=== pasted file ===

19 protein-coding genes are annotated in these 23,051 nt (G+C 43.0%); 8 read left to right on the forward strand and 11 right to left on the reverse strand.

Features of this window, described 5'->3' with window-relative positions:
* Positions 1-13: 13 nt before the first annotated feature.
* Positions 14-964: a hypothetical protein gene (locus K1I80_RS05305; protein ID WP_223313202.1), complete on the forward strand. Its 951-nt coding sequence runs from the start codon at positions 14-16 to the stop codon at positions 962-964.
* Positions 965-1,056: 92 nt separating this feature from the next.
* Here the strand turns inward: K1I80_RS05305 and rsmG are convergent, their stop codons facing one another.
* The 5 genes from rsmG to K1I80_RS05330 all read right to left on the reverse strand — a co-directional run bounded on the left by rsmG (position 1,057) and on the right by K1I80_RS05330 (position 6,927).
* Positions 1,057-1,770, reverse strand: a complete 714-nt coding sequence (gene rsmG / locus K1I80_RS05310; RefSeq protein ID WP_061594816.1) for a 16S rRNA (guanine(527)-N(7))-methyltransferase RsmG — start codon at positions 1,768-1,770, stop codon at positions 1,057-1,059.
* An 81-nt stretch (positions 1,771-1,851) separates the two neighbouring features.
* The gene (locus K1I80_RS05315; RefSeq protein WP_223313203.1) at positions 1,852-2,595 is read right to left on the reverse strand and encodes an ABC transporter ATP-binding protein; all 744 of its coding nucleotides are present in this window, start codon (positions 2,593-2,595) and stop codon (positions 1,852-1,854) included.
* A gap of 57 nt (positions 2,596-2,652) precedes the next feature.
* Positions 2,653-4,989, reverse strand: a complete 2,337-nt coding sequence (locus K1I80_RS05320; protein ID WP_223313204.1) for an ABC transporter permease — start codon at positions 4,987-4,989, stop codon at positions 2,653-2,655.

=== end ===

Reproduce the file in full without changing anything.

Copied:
19 protein-coding genes are annotated in these 23,051 nt (G+C 43.0%); 8 read left to right on the forward strand and 11 right to left on the reverse strand.

Features of this window, described 5'->3' with window-relative positions:
* Positions 1-13: 13 nt before the first annotated feature.
* Positions 14-964: a hypothetical protein gene (locus K1I80_RS05305; protein ID WP_223313202.1), complete on the forward strand. Its 951-nt coding sequence runs from the start codon at positions 14-16 to the stop codon at positions 962-964.
* Positions 965-1,056: 92 nt separating this feature from the next.
* Here the strand turns inward: K1I80_RS05305 and rsmG are convergent, their stop codons facing one another.
* The 5 genes from rsmG to K1I80_RS05330 all read right to left on the reverse strand — a co-directional run bounded on the left by rsmG (position 1,057) and on the right by K1I80_RS05330 (position 6,927).
* Positions 1,057-1,770, reverse strand: a complete 714-nt coding sequence (gene rsmG / locus K1I80_RS05310; RefSeq protein ID WP_061594816.1) for a 16S rRNA (guanine(527)-N(7))-methyltransferase RsmG — start codon at positions 1,768-1,770, stop codon at positions 1,057-1,059.
* An 81-nt stretch (positions 1,771-1,851) separates the two neighbouring features.
* The gene (locus K1I80_RS05315; RefSeq protein WP_223313203.1) at positions 1,852-2,595 is read right to left on the reverse strand and encodes an ABC transporter ATP-binding protein; all 744 of its coding nucleotides are present in this window, start codon (positions 2,593-2,595) and stop codon (positions 1,852-1,854) included.
* A gap of 57 nt (positions 2,596-2,652) precedes the next feature.
* Positions 2,653-4,989, reverse strand: a complete 2,337-nt coding sequence (locus K1I80_RS05320; protein ID WP_223313204.1) for an ABC transporter permease — start codon at positions 4,987-4,989, stop codon at positions 2,653-2,655.